It's official: US will renegotiate, not exit, NAFTA

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Dive Brief:

  • President Donald Trump told both Canada’s Prime Minister and Mexico’s President he intends to renegotiate the North American Free Trade Agreement (NAFTA), not leave it, according to a White House readout of the two phone conversations on Wednesday.
  • The news comes after leaked reports claimed The White House was considering a full exit to meet the President’s campaign pledge.
  • However, Bloomberg reports that the President told White House reporters he would still be willing to terminate the trade deal if he’s “unable to make a fair deal.” The President also notes  a quick withdrawal would be a shock to the system. 

Dive Brief:

Speculation on whether the President will exit NAFTA is old news, but all signs — including an official White House statement — point to a renegotiation. However, the most important step in this process did not come from the President’s words, but from a U.S. Senate committee’s recent approval of Robert Lighthizer as nominee as U.S. Trade Representative (USTR).

Since the days of the Presidential campaign, Mexico, Canada and the U.S. have been aligned in renegotiating the regional trade agreement. In fact, Mexico began its internal process within two weeks of Trump’s tenure as President. Had the U.S. began its own process at that time, official talks could have started as early as May.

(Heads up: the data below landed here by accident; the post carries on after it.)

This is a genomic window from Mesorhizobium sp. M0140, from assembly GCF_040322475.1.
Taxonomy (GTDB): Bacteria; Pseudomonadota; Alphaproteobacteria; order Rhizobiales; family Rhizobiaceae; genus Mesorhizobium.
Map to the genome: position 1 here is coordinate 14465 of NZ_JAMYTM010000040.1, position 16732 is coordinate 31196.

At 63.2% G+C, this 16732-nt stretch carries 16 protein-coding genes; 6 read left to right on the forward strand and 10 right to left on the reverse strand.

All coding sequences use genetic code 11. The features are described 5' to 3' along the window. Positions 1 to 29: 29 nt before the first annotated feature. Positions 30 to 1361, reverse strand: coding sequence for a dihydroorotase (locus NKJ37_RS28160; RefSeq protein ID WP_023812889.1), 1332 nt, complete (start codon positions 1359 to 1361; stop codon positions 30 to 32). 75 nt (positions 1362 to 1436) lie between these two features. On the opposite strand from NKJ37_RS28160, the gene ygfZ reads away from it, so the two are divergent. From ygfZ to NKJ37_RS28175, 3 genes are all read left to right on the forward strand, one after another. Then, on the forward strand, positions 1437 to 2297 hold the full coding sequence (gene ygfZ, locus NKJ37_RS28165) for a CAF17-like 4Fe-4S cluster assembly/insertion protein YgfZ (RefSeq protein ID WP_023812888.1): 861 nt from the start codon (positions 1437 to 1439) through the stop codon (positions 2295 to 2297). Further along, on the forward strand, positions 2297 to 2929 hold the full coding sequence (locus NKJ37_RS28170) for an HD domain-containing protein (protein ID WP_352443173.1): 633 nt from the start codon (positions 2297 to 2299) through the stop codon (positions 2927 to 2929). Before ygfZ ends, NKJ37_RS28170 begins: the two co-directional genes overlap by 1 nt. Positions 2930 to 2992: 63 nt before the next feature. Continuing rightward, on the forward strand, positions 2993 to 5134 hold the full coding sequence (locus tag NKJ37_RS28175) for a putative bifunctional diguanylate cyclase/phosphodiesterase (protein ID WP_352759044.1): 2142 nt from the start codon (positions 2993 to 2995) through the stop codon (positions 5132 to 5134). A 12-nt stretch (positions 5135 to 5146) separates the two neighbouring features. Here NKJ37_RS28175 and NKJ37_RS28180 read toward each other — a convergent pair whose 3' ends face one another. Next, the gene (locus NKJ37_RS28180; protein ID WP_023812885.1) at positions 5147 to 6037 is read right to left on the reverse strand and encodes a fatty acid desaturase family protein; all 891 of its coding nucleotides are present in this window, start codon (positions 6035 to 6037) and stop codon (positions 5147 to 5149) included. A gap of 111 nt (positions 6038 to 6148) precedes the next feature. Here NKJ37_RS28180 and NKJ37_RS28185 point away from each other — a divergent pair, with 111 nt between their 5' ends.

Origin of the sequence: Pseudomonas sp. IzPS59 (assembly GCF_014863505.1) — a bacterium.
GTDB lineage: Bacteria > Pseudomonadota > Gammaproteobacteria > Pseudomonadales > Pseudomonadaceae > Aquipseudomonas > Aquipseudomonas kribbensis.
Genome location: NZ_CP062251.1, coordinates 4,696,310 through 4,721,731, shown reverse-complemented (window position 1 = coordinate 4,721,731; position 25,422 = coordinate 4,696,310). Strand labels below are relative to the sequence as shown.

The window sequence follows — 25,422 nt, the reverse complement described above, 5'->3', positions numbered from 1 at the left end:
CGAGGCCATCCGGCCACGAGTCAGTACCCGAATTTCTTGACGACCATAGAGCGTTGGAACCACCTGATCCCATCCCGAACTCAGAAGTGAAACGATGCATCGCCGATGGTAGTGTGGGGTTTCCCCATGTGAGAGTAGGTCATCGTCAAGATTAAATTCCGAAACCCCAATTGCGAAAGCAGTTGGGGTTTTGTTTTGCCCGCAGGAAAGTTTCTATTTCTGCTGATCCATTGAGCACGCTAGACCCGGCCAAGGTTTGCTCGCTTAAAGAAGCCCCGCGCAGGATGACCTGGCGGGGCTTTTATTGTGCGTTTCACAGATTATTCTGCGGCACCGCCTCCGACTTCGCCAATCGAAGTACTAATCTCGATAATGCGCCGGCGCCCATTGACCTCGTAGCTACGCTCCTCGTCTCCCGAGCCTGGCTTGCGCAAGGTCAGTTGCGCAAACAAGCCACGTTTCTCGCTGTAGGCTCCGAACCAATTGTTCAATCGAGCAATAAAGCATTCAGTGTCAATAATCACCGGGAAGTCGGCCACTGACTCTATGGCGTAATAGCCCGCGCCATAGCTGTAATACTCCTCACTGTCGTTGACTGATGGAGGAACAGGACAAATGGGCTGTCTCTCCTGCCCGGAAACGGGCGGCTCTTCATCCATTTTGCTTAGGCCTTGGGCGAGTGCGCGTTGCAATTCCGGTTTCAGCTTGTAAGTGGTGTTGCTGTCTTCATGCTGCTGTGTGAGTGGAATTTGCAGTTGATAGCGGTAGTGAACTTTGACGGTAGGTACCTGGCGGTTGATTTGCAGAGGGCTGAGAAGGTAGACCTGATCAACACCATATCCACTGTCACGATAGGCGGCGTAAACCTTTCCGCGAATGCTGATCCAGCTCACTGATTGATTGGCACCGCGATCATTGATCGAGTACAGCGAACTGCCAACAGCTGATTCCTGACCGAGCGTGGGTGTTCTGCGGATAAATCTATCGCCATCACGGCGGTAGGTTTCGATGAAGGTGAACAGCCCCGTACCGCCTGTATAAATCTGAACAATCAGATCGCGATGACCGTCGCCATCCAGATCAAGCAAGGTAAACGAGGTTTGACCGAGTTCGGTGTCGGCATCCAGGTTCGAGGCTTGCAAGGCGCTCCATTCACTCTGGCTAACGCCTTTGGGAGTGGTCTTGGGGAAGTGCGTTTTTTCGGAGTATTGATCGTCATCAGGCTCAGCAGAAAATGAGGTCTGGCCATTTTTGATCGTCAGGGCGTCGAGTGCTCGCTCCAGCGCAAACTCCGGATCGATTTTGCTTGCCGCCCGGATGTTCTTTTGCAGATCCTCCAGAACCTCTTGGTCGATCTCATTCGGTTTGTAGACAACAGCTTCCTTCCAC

Yet, the U.S. did not begin its process then because it could not. Trade negotiations are typically led by Congress, but historically the role has been delegated to the Executive Branch through legislation, or the Trade Promotion Authority (TPA). Per the TPA, notice of renegotiation must be sent to Congress 90 days before talks begin, and as the nation’s lead negotiator, such a responsibility would typically befall the USTR. (Theoretically, other actions could be taken by the Executive Branch to bypass such responsibilities, but this appears to be the main reason for the renegotiations’ delay.) 

USTR nominee Lighthizer was approved Wednesday by a committee, but the full Senate must still vote to confirm the nomination, a process that could take another two weeks. Due to these procedural roadblocks, and even if Lighthizer is quickly confirmed, official talks would begin in August, at the earliest. In the meantime, we continue to wait for further official action. 

Filed Under: Regulation

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